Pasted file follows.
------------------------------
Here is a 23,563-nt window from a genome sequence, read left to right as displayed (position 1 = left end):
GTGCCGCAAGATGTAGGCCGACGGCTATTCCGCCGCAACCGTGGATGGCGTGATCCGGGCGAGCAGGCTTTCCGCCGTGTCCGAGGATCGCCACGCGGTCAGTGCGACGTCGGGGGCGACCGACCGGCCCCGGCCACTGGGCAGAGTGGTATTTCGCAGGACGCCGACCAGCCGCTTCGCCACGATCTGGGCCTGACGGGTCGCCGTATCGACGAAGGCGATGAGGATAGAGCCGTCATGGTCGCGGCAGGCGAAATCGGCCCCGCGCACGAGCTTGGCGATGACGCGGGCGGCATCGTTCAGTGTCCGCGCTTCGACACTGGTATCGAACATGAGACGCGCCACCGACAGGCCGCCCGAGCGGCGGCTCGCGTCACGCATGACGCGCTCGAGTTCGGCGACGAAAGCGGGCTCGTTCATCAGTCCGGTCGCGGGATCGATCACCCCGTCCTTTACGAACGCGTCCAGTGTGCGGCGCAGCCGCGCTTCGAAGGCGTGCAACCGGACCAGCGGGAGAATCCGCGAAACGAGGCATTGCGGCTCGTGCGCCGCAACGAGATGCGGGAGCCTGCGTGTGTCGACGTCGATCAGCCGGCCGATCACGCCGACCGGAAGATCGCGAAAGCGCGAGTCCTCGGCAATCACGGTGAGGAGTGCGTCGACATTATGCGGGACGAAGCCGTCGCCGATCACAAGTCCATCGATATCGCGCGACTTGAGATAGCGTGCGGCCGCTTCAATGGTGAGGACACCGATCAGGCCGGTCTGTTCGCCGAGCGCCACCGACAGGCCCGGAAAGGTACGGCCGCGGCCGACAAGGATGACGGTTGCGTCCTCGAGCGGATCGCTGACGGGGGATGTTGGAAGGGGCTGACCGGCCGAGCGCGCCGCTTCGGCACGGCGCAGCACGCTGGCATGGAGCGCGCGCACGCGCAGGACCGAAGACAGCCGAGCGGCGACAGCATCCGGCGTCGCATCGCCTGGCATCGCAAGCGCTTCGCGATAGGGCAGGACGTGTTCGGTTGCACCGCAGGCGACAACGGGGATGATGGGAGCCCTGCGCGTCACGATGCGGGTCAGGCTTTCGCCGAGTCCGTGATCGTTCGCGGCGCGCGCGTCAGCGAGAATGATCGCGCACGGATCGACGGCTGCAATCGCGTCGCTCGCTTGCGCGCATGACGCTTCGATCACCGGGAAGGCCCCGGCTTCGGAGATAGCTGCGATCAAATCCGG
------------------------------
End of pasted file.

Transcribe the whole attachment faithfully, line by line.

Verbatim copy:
Here is a 23,563-nt window from a genome sequence, read left to right as displayed (position 1 = left end):
GTGCCGCAAGATGTAGGCCGACGGCTATTCCGCCGCAACCGTGGATGGCGTGATCCGGGCGAGCAGGCTTTCCGCCGTGTCCGAGGATCGCCACGCGGTCAGTGCGACGTCGGGGGCGACCGACCGGCCCCGGCCACTGGGCAGAGTGGTATTTCGCAGGACGCCGACCAGCCGCTTCGCCACGATCTGGGCCTGACGGGTCGCCGTATCGACGAAGGCGATGAGGATAGAGCCGTCATGGTCGCGGCAGGCGAAATCGGCCCCGCGCACGAGCTTGGCGATGACGCGGGCGGCATCGTTCAGTGTCCGCGCTTCGACACTGGTATCGAACATGAGACGCGCCACCGACAGGCCGCCCGAGCGGCGGCTCGCGTCACGCATGACGCGCTCGAGTTCGGCGACGAAAGCGGGCTCGTTCATCAGTCCGGTCGCGGGATCGATCACCCCGTCCTTTACGAACGCGTCCAGTGTGCGGCGCAGCCGCGCTTCGAAGGCGTGCAACCGGACCAGCGGGAGAATCCGCGAAACGAGGCATTGCGGCTCGTGCGCCGCAACGAGATGCGGGAGCCTGCGTGTGTCGACGTCGATCAGCCGGCCGATCACGCCGACCGGAAGATCGCGAAAGCGCGAGTCCTCGGCAATCACGGTGAGGAGTGCGTCGACATTATGCGGGACGAAGCCGTCGCCGATCACAAGTCCATCGATATCGCGCGACTTGAGATAGCGTGCGGCCGCTTCAATGGTGAGGACACCGATCAGGCCGGTCTGTTCGCCGAGCGCCACCGACAGGCCCGGAAAGGTACGGCCGCGGCCGACAAGGATGACGGTTGCGTCCTCGAGCGGATCGCTGACGGGGGATGTTGGAAGGGGCTGACCGGCCGAGCGCGCCGCTTCGGCACGGCGCAGCACGCTGGCATGGAGCGCGCGCACGCGCAGGACCGAAGACAGCCGAGCGGCGACAGCATCCGGCGTCGCATCGCCTGGCATCGCAAGCGCTTCGCGATAGGGCAGGACGTGTTCGGTTGCACCGCAGGCGACAACGGGGATGATGGGAGCCCTGCGCGTCACGATGCGGGTCAGGCTTTCGCCGAGTCCGTGATCGTTCGCGGCGCGCGCGTCAGCGAGAATGATCGCGCACGGATCGACGGCTGCAATCGCGTCGCTCGCTTGCGCGCATGACGCTTCGATCACCGGGAAGGCCCCGGCTTCGGAGATAGCTGCGATCAAATCCGG